"In a lot of call centres, the agent is just a human telephony switch," said Jeremy Payne, International Group Marketing Director of Enghouse. He told me this as my eyes were still bleary, making a pre-9 a.m. start at the Call Centre Expo in London.
In Big Data Republic's search for areas yet to take full advantage of big data technology, ...
It's time to look at objects and buildings as quasi-sentient things that can communicate and perform tasks based on what people tell them.
In June, Future Cities managing editor Mary Jander listed the Hello Lamp Post project in Bristol, England, as one of several "silly" city projects that "may be fun, but they should not be taken as anything heavier ...
Greg Todd, CTO, Revolution Analytics, 8/26/2013 Comment now
It might just be time to simplify your business's approach to data.
Too much of a good thing?
For a number of years, organizations have focused on the ingestion of data and content into systems focused on enterprise resource planning, enterprise content management (ECM), customer relationship management (CRM), enterprise data warehouse (EDW), and ...
Olivier Janus, Global Data Director, Havas EHS, 8/20/2013 Comment now
In an increasingly digital world, smart brands will have some kind of data strategy in place in order to respond to the changing market landscape. However, these data strategies are so often only a matter of survival and do not give the competitive edge that a brand needs to thrive in an increasingly crowded market place.
Understanding customers with ...
The biggest hurdle to leveraging big data results isn't in physically desiloing existing data, but rather in metaphorically desiloing the way different business units work. So much so that last month Lynn Collier, Director of Enterprise Platform and Software Solutions at Hitachi Data Systems, told me something that nearly knocked me out of my chair.
Business cultures are failing to keep up with the promise of big data technologies, a fact never more evident than when examining the inability to achieve efficient data integration. As aggregation services appear, it lessens the load, but is it at the cost of progress?
Data governance is the set of rules a business creates to ensure data is maintained in a meaningful and responsible way. While the main motivator for this is usually legal compliance, governance also plays an important role in maintaining data quality.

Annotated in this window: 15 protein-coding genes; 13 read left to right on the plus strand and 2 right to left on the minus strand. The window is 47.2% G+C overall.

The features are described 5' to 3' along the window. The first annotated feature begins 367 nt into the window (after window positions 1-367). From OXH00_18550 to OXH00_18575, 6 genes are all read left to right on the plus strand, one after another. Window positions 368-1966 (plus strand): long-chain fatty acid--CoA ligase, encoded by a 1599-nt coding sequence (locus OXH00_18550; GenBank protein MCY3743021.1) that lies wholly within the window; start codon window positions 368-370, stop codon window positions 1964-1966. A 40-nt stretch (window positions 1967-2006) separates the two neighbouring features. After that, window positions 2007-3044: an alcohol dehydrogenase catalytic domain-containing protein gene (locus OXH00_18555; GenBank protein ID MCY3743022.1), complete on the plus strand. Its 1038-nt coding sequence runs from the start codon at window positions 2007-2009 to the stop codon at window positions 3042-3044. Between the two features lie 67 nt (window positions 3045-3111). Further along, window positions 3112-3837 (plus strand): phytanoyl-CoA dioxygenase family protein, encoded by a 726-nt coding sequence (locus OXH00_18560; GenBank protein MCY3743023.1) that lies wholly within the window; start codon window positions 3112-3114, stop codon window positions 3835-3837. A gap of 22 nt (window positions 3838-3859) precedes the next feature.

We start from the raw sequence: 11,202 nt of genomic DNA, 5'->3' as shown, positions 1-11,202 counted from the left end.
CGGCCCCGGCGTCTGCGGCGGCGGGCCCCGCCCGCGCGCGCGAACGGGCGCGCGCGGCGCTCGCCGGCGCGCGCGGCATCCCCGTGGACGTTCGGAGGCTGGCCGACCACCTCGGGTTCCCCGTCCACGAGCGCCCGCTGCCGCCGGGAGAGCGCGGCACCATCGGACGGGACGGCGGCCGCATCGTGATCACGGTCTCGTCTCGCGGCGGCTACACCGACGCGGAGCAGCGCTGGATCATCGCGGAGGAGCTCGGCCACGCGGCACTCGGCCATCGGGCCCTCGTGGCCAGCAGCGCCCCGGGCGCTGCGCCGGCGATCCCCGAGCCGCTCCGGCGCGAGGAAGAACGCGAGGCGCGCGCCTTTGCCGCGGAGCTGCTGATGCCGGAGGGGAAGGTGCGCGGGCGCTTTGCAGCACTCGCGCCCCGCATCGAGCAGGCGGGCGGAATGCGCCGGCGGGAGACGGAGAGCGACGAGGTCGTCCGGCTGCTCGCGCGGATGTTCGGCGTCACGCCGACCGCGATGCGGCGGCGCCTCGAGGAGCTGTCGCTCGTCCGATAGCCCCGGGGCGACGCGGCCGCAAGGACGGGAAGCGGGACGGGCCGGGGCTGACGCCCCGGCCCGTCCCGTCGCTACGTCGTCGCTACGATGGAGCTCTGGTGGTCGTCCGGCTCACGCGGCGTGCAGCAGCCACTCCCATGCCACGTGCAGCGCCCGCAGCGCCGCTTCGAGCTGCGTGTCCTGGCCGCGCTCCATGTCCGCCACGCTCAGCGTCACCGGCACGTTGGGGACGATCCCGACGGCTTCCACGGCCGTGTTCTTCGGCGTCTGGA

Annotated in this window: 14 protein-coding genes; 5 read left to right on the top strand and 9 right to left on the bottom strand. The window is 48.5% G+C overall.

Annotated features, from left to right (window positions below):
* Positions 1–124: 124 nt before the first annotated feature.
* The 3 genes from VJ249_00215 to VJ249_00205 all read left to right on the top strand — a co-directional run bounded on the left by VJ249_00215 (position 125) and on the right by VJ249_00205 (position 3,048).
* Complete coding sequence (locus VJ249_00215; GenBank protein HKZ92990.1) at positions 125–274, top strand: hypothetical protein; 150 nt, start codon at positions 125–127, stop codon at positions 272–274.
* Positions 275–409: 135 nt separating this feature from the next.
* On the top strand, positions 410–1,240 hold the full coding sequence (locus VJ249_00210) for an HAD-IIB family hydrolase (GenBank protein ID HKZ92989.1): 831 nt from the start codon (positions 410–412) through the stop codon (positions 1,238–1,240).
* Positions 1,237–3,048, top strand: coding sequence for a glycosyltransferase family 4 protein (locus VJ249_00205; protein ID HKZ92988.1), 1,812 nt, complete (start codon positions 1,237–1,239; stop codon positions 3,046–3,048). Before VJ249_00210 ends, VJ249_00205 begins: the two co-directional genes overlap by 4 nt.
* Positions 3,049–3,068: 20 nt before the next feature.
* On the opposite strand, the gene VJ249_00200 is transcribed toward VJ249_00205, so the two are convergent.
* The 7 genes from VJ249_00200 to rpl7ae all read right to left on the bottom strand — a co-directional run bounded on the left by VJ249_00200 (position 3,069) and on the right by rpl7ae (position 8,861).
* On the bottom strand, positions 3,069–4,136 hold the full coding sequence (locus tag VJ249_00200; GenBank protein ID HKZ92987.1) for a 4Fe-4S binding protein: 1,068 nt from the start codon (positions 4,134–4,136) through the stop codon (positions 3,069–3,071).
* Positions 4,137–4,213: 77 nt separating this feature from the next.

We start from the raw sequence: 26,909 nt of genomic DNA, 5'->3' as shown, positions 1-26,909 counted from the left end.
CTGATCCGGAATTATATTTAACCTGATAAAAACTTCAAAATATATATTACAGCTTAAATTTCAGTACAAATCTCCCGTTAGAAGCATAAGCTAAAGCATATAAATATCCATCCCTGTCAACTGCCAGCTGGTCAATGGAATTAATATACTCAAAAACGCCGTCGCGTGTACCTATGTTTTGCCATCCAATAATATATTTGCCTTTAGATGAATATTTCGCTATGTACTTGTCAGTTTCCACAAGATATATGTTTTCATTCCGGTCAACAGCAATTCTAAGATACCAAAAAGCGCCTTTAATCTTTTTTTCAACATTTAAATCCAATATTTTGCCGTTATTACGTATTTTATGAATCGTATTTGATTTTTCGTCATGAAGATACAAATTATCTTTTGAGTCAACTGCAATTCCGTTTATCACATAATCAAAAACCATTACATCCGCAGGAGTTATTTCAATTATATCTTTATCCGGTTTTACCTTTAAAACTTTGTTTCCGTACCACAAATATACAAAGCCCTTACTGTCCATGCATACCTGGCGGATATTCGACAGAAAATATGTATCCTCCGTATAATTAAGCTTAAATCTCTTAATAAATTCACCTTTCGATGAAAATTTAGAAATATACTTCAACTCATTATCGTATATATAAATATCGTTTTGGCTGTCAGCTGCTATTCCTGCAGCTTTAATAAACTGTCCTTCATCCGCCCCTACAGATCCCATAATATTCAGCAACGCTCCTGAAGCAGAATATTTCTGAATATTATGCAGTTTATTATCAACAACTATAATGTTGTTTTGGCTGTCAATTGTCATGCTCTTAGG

Let's explore this with an example
Sarianne is hard at work in the financial markets. After some exploratory queries of her stored data, she's realised it's a mess. She needs a system to make sure the errors and lazy management stop as soon as possible.
Creating a data governance plan allows her to dictate how certain data will be collected and initiate plans to monitor its quality as it is entered. Crucially, a well drawn governance plan will also allow her to hold departments and team members responsible for their own areas of data. It will put a stop to data issues being brushed under the carpet or dismissed as being a wider company problem.
These rules will help Sarianne going forward, but what about all that rotten data she's already got?
Recently, we caught up with Ben Pottier, Search Technology Specialist at Funnelback UK, to pick his brain on how SMEs can leverage big data.
He acknowledges that it's easy for smaller organizations to feel isolated from real big data benefits by the jargon and hype currently in circulation. However, he also maintains that SMEs are almost in a better position to leverage big data technologies, because of the ability to push big data technologies to grow their business.